Chapter 5 “Finding out about others: the skill of questioning” (Hargie, O. 2011)
The aim of this chapter is to show to that there are a variety of types of questions and how these are put across by the questioner to the person or group receiving the question can determine someone’s answer. The subject of questioning is not to be viewed as straightforward, instead they should be viewed as interpersonal, core life skills; in that without them, participation within social situations would be impossible, there would be no sense of conformation and without this, discussions would have a lack of control.
There are many themes within the chapter, including: Social interaction of children within the learning process. Young people naturally ask a number of different questions throughout their time growing up in order to take their environment and create sense of awareness for what is going on in their life and what is going on around them and their social situation. This can take form in their household. A claim is made within the chapter, where adults are highly encouraged to answer their queries to provide insight to what is being speculated, in confidence that their question is relevant and worth asking. However, questioning is used highly within Education, it is claimed that there is a negative correlation between questioning and self confidence. Children who are growing older do not feel as strong when asking questions than they were when they were younger. Daly et al (1994), in a US study investigated that in terms of question asking the following felt more at ease… males, whites, higher income groups, higher self esteem and those who felt accepted by the teacher. I agree with this claim, as from experience in high school, I felt reluctant to asking questions of my teachers because it was intimidating as if you were the only person struggling. Whereas, in primary school, the classroom atmosphere was welcome to questioning as that is what children do.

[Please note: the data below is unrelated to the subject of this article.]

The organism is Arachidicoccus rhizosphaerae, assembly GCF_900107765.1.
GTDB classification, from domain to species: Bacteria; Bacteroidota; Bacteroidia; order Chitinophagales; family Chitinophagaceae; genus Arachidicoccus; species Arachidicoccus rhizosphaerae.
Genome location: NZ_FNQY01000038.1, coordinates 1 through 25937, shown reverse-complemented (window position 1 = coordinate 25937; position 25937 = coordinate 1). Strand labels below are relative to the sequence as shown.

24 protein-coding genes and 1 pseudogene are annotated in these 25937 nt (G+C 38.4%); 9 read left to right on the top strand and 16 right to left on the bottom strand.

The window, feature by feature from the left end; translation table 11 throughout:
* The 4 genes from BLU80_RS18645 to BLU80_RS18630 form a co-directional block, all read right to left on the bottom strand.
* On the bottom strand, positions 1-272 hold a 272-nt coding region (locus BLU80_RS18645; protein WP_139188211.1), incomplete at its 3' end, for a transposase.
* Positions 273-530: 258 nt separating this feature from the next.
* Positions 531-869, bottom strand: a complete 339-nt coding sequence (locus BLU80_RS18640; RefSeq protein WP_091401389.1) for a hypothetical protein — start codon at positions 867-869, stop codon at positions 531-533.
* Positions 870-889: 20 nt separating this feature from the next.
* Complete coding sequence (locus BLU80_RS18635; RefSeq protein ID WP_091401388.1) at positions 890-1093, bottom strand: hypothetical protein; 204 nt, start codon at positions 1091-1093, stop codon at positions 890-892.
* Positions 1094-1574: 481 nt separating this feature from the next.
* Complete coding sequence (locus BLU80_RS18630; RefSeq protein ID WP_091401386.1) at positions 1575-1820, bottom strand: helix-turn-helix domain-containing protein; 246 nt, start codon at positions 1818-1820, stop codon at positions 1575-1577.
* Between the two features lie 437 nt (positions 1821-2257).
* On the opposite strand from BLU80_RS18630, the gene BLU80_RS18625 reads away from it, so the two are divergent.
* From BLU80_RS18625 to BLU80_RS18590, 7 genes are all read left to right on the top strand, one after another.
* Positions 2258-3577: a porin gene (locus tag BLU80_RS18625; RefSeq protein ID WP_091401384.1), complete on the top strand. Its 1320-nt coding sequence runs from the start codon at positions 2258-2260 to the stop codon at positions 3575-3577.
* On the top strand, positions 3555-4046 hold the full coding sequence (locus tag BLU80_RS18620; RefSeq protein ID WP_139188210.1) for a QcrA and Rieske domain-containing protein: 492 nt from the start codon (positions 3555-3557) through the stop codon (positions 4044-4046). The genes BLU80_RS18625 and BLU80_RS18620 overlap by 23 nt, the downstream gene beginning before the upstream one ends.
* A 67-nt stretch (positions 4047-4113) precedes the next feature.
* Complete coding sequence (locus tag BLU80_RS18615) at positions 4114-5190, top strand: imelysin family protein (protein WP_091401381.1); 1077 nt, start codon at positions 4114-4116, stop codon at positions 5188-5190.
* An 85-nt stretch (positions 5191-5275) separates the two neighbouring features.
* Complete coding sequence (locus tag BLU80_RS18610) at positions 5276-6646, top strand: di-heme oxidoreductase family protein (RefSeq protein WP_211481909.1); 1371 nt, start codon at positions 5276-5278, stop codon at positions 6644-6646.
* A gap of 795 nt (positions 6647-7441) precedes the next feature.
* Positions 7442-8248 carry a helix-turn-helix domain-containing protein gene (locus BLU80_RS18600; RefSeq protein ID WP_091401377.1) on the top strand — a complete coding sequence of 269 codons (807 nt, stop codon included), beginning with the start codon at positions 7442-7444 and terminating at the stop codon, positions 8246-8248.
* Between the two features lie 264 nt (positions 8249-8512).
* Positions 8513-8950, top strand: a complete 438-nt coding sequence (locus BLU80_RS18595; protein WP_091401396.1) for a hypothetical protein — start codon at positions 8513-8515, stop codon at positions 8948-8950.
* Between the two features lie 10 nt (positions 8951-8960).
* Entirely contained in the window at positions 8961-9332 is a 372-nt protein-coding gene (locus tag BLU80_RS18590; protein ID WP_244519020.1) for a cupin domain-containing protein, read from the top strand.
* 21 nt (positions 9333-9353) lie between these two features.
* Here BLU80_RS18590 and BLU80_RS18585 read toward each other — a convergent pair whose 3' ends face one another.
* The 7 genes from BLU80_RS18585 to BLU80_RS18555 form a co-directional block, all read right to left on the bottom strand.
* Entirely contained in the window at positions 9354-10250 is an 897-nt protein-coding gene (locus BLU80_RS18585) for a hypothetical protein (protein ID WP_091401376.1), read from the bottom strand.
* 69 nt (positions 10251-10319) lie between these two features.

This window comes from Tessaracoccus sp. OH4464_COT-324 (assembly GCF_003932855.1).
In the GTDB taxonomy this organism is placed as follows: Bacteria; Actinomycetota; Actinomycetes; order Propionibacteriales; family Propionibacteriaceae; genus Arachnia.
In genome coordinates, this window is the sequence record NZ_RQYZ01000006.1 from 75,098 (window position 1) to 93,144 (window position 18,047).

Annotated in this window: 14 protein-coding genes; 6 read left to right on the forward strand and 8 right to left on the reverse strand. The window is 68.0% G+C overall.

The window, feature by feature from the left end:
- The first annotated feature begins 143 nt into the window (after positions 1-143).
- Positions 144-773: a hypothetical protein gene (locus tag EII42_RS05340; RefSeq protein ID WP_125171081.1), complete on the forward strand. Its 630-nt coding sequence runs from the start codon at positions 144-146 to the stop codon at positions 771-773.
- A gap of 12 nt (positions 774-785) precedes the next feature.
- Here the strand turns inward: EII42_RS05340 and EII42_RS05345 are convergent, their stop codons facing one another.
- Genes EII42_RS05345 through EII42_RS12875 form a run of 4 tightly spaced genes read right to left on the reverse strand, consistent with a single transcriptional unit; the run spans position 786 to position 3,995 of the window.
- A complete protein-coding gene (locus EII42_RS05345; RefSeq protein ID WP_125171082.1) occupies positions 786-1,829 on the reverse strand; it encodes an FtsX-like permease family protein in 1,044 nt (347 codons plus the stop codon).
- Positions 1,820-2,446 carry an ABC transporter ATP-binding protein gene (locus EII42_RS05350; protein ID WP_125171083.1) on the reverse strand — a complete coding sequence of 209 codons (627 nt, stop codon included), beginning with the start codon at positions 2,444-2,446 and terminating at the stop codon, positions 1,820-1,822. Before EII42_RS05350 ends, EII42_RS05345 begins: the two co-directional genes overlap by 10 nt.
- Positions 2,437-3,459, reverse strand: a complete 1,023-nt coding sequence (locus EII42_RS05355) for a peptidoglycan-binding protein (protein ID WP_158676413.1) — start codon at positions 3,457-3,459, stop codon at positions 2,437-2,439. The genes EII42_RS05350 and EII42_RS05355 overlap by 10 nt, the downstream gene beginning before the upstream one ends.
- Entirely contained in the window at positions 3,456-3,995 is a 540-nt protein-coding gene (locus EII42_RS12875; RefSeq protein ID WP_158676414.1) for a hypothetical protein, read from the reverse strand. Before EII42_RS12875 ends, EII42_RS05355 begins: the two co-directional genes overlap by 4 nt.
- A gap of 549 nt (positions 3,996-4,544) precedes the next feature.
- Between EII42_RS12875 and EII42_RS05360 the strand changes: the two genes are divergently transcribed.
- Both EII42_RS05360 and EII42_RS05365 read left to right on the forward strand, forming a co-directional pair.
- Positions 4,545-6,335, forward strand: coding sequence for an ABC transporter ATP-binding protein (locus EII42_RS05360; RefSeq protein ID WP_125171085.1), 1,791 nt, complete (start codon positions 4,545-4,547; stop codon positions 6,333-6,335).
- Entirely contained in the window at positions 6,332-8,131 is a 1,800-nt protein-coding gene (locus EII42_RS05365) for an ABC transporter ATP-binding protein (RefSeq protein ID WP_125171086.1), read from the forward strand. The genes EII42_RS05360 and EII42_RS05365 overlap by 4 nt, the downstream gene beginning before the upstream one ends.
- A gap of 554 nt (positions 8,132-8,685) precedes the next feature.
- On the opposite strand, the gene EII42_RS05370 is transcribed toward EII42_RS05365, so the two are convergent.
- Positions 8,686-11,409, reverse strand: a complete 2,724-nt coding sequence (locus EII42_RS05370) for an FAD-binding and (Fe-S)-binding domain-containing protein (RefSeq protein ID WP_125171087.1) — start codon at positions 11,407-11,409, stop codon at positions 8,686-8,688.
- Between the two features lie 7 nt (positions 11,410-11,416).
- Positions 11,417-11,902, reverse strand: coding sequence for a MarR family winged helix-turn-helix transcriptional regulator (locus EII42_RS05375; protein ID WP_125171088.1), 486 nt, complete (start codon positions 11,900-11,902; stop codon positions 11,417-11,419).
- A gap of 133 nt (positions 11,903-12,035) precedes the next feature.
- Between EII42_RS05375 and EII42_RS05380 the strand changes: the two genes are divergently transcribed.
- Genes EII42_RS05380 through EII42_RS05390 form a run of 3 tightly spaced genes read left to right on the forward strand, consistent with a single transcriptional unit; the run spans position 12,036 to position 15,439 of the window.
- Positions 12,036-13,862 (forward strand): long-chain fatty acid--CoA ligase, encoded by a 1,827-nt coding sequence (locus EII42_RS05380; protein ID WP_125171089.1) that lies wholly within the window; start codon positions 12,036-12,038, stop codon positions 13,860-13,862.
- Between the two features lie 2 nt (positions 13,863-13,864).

Within the health sector, doctors/nurses were claiming to be asking questions frequently, and not getting many questions back from their patients. A claim,made by Siminoff et al,(2006) that patients did not want to show lack of knowledge about their medical situations by asking various questions that are inevitable to a professional. I disagree with this claim as I feel that doctors are specialised within their field for a reason purely to help their patients and identify problems, rather than to be viewed as high in society.
Within the chapter, Hargie discusses the many benefits and drawbacks to using open and closed questions. It can be examined that seen that open questions enable us to go into depth; whereas a closed question leads to restrictions as the questioner is in control of what is being asked and cannot be manipulated. I agree that this is a valid claim and can be recognised in social circumstances. However, I believe that closed questions provide direction to the conversation, whereas open questions can go off on tangent, not relating back to the question reiterated at the point of the conversation. This can be proved by the claim made within the chapter by Smith et al, 2006 which says Their potential for structured control is one of the reasons that teachers use significantly more closed than open questions in classrooms
‘Finding out about others: the skill of questioning’, in Hargie, O. (2011) Skilled Interpersonal Communication: Research, Theory and Practice.5th ed. London: Routledge.